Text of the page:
Quote:
Originally Posted by midwinter

This USS Nicholson?

That's her! 8)
You need skeptics, especially when the science gets very big and monolithic. -James Lovelock
The Story of Stuff
Reply
You need skeptics, especially when the science gets very big and monolithic. -James Lovelock
The Story of Stuff
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post #7 of 11
Quote:
Originally Posted by iPoster

That's her! 8)

That's really amazing. I just wanted to see what kind of ship it was and found this whole thing about it. Do you have any mixed feelings about her being decommissioned and sunk?
Gangs are not seen as legitimate, because they don't have control over public schools.
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Gangs are not seen as legitimate, because they don't have control over public schools.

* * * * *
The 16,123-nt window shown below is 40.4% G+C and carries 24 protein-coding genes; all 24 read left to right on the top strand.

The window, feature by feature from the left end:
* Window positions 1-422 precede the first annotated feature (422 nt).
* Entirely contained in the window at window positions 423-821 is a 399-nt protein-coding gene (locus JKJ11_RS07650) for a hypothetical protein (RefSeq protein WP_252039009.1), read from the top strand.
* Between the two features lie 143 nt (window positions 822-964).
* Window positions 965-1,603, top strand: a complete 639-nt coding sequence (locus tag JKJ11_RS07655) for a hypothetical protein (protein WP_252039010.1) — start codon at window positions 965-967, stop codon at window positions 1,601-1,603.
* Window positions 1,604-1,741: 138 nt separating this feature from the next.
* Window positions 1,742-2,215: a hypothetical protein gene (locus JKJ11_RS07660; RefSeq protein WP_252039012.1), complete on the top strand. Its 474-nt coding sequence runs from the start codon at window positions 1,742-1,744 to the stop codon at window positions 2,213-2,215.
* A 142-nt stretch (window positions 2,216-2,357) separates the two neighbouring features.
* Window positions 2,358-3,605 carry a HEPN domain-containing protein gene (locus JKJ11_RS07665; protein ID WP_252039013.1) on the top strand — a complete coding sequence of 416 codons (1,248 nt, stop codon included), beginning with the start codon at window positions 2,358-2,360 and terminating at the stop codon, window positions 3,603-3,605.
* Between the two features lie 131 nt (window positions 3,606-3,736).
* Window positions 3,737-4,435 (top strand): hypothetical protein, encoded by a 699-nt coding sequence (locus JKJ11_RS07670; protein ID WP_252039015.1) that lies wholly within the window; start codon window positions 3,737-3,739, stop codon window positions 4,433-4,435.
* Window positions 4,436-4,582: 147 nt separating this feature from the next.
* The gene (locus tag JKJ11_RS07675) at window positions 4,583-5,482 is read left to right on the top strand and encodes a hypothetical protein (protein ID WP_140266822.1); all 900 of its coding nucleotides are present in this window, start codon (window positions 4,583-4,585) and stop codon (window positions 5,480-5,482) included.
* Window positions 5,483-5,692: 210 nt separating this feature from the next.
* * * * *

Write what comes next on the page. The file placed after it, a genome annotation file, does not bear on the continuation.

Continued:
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post #8 of 11
Off the topic, did anyone catch that HBO special "In Memoriam: New York City, 9/11/2001"? Very powerful. I went through a lot of emotions watching it. If anyone hasn't seen it, I suggest giving it a try.

It's funny how 9/11 is this generation's Pearl Harbor/JFK Assassination. Everyone knows exactly what they were doing at the time.
As for me, I was a senior in high school, and for some odd reason, that morning I decided to wake up early. I walked out to the living room, only to see my old man watching the news as he always does. The first plane had already hit, but moments later I actually saw the second plane hit on live television. That day was surreal. I remember going to school and seeing teachers and other classmates crying. Even though I was 3,000 miles away, we still felt the horror and fear as if we were in New York.

Damn, now I got myself all down again...Oh well.
"If I had played my career hitting singles like Pete (Rose), I'd wear a dress." - Mickey Mantle
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"If I had played my career hitting singles like Pete (Rose), I'd wear a dress." - Mickey Mantle
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post #9 of 11
Quote:
Originally Posted by midwinter